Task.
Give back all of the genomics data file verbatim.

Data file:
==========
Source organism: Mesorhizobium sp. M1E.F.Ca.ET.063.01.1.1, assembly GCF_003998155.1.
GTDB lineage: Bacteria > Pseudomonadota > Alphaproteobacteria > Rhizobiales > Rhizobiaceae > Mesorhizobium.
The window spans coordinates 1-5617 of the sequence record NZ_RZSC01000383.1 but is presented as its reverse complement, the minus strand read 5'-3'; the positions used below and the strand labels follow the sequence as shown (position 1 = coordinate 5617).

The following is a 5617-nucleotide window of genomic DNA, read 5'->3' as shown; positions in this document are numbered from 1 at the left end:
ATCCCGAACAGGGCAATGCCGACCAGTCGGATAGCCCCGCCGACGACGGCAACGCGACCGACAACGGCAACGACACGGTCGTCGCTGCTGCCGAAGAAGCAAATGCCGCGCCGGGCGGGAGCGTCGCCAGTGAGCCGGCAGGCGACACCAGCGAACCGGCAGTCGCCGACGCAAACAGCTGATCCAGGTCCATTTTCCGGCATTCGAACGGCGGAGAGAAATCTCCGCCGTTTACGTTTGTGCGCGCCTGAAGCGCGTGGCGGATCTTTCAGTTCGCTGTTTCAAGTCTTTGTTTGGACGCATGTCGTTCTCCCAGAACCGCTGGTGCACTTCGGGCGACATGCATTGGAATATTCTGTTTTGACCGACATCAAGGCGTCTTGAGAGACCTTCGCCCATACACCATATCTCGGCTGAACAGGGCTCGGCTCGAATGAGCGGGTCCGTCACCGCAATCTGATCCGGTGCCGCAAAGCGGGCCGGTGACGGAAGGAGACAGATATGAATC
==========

Source organism: Mesorhizobium sp. M1E.F.Ca.ET.063.01.1.1, assembly GCF_003998155.1.
GTDB lineage: Bacteria > Pseudomonadota > Alphaproteobacteria > Rhizobiales > Rhizobiaceae > Mesorhizobium.
The window spans coordinates 1-5617 of the sequence record NZ_RZSC01000383.1 but is presented as its reverse complement, the minus strand read 5'-3'; the positions used below and the strand labels follow the sequence as shown (position 1 = coordinate 5617).

The following is a 5617-nucleotide window of genomic DNA, read 5'->3' as shown; positions in this document are numbered from 1 at the left end:
ATCCCGAACAGGGCAATGCCGACCAGTCGGATAGCCCCGCCGACGACGGCAACGCGACCGACAACGGCAACGACACGGTCGTCGCTGCTGCCGAAGAAGCAAATGCCGCGCCGGGCGGGAGCGTCGCCAGTGAGCCGGCAGGCGACACCAGCGAACCGGCAGTCGCCGACGCAAACAGCTGATCCAGGTCCATTTTCCGGCATTCGAACGGCGGAGAGAAATCTCCGCCGTTTACGTTTGTGCGCGCCTGAAGCGCGTGGCGGATCTTTCAGTTCGCTGTTTCAAGTCTTTGTTTGGACGCATGTCGTTCTCCCAGAACCGCTGGTGCACTTCGGGCGACATGCATTGGAATATTCTGTTTTGACCGACATCAAGGCGTCTTGAGAGACCTTCGCCCATACACCATATCTCGGCTGAACAGGGCTCGGCTCGAATGAGCGGGTCCGTCACCGCAATCTGATCCGGTGCCGCAAAGCGGGCCGGTGACGGAAGGAGACAGATATGAATC